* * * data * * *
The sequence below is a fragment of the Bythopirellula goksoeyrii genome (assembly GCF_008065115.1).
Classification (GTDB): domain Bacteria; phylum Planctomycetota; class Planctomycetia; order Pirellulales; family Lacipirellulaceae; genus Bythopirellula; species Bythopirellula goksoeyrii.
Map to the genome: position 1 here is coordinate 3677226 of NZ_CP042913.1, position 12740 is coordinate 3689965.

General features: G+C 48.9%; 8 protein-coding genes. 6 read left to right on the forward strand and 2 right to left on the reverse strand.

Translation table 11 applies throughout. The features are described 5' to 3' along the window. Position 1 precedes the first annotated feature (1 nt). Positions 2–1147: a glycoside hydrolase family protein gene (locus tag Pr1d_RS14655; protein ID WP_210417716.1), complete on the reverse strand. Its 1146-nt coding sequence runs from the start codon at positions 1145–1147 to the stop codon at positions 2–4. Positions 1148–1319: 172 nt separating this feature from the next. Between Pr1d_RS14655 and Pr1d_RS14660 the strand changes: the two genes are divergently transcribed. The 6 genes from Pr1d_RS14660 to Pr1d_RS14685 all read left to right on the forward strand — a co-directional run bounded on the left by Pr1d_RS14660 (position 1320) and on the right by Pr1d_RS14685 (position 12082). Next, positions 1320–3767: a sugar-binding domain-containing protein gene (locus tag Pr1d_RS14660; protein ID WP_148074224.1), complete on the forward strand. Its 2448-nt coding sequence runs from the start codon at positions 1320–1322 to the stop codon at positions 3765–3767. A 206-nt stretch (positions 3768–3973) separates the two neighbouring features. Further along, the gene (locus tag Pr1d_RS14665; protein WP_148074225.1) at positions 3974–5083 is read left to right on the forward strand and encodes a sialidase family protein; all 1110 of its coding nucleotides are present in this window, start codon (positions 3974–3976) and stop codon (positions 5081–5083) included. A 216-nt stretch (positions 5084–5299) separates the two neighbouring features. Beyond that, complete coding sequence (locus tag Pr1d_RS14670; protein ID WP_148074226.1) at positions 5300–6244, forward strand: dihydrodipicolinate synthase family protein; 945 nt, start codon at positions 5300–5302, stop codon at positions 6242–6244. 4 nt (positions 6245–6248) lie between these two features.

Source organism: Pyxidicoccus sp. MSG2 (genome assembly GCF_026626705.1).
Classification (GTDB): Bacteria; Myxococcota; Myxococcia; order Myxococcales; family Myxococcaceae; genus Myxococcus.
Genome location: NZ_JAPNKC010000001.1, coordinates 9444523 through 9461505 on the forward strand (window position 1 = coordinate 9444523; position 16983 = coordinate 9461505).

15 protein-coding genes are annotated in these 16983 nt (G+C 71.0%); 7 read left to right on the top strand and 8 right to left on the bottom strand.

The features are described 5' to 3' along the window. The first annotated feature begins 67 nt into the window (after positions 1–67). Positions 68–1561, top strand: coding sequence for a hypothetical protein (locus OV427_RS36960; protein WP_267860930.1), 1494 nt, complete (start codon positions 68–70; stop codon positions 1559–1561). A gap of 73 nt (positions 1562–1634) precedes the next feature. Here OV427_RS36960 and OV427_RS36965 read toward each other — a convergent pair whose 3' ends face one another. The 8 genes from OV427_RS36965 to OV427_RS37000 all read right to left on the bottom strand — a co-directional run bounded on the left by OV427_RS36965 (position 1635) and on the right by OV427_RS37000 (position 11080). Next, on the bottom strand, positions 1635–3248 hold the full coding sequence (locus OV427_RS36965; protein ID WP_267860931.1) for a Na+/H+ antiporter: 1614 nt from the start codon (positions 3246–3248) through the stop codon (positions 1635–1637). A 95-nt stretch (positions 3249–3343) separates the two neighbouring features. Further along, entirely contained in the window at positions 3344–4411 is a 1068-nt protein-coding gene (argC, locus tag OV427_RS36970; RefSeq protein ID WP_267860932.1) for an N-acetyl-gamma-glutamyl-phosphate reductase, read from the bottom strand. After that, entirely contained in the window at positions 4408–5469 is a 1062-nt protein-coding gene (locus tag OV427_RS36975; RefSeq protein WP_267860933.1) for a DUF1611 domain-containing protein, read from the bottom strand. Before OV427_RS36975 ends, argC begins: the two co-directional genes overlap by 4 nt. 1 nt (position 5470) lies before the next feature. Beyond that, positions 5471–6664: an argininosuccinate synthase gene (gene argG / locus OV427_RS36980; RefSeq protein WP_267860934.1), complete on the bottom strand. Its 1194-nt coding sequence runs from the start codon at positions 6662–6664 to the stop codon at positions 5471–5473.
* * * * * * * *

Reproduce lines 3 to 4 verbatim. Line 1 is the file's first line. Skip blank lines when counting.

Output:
Map to the genome: position 1 here is coordinate 3677226 of NZ_CP042913.1, position 12740 is coordinate 3689965.

General features: G+C 48.9%; 8 protein-coding genes. 6 read left to right on the forward strand and 2 right to left on the reverse strand.